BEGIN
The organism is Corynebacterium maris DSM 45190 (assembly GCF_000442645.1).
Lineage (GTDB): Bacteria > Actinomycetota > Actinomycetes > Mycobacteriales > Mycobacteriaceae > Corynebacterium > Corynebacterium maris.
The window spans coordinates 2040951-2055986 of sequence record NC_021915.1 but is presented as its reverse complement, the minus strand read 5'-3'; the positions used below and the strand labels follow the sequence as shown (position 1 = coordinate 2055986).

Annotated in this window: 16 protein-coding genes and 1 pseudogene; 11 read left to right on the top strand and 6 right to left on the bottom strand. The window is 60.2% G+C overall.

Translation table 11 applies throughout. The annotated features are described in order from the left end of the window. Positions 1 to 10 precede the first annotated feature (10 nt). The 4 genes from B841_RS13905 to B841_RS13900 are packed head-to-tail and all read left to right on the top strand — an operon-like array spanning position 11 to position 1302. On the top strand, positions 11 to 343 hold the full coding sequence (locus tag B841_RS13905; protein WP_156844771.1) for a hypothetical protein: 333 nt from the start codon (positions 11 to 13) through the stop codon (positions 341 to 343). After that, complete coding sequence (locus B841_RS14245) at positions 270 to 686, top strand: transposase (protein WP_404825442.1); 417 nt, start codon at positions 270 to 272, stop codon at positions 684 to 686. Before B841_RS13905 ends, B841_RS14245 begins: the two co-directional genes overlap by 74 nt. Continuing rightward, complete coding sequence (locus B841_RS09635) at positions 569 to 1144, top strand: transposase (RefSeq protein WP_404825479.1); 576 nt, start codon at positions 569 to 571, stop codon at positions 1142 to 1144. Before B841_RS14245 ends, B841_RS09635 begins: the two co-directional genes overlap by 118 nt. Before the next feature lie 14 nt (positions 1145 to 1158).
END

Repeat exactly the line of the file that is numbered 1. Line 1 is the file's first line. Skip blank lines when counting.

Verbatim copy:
The organism is Corynebacterium maris DSM 45190 (assembly GCF_000442645.1).